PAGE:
The Food, Nutrition and Health program is focused on improving nutrition, physical activity, and food safety outcomes for Nebraskans. The Food Website is a pioneer in connecting all the Extension food-related areas of a university under one umbrella website.

Active in all 93 counties and at food.unl.edu

Food, Nutrition & Health

Nebraska Extension will offer ServSafe® Manager Training Program for food service managers and employees Aug. 16-17, 2022 from 9 a.m.-5 p.m. in Scottsbluff, at the Bluestem Room at the Panhandle Research and Extension Center, 4502 Avenue I.

Tammie Ostdiek, Extension Educator - Food, Nutrition and Health

The great outdoors offers an abundance of adventures for the entire family, and health benefits both physical and mental – less stress, exercise, sunshine, improved moods, fresh air are just a few of the rewards of spending time camping and getting away from external distractions.

Spring planning preparations for fall food preservation

Tomatoes, cucumbers, peppers, carrots, and green beans – these vegetables are family favorites, and somehow they taste better when they come from your own garden. They are delicious and nutritious either straight out of the garden or picked and preserved for later.

Rising food costs have prompted more people to start home gardens with plans to preserve abundant harvests. Careful planning in the spring will help in preparing to preserve food in the fall.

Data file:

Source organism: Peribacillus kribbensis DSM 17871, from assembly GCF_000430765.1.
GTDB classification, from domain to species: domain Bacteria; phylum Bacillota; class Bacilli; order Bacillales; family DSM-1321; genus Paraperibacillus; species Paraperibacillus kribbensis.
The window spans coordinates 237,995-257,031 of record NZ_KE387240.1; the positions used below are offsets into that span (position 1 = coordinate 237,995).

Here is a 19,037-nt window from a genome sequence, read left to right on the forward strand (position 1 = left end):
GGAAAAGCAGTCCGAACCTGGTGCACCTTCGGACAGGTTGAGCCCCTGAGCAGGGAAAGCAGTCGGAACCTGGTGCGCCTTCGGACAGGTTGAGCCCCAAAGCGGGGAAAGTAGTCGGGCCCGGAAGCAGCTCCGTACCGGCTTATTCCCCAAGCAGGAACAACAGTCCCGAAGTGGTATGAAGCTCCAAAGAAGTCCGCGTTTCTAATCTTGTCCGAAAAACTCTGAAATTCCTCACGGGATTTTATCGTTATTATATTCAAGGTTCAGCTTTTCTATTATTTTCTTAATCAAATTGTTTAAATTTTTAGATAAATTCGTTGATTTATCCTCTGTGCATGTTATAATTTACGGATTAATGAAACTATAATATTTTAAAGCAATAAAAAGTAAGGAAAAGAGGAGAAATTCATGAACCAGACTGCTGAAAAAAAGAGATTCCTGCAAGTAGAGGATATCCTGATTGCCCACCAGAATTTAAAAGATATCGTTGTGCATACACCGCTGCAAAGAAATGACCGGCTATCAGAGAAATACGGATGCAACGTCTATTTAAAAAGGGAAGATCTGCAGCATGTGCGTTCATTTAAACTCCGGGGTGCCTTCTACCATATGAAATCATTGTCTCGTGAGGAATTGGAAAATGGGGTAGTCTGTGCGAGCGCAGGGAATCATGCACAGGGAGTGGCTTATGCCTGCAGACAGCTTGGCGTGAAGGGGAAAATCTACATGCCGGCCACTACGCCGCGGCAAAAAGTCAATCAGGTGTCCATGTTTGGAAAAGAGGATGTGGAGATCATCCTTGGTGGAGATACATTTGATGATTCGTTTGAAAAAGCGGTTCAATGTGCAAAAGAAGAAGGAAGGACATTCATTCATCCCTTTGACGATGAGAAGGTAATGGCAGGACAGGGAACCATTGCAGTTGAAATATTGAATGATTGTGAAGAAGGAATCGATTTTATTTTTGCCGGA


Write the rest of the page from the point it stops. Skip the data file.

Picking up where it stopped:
Information you need on canning, freezing, and drying can now be found in a new newsletter! A link will be sent to your e-mail when a new issue comes out. Sign up at https://food.unl.edu/food-preservation-newsletter.

Tammie Ostdiek, UNL Extension Educator, Morrill County

In the early months of the pandemic, non-perishable foods like dry beans were flying off grocery store shelves. If you still have some packaged dry beans in your pantry, winter is the perfect time to prepare them.

While canned beans are cooked and ready to be heated, served, or used in recipes, packaged dry beans need to be cooked to a palatable texture. For best results, it helps to understand the variables involved with cooking dry beans.

By Tammie Ostdiek Extension Educator – Food, Nutrition and Health

Check out food.unl.edu for more everyday food and fitness tips.

Dry beans are always a good companion to beef, pork, chicken, or fish, but they are also a great protein source on their own. And now more than ever dry beans are the perfect staple for any pantry.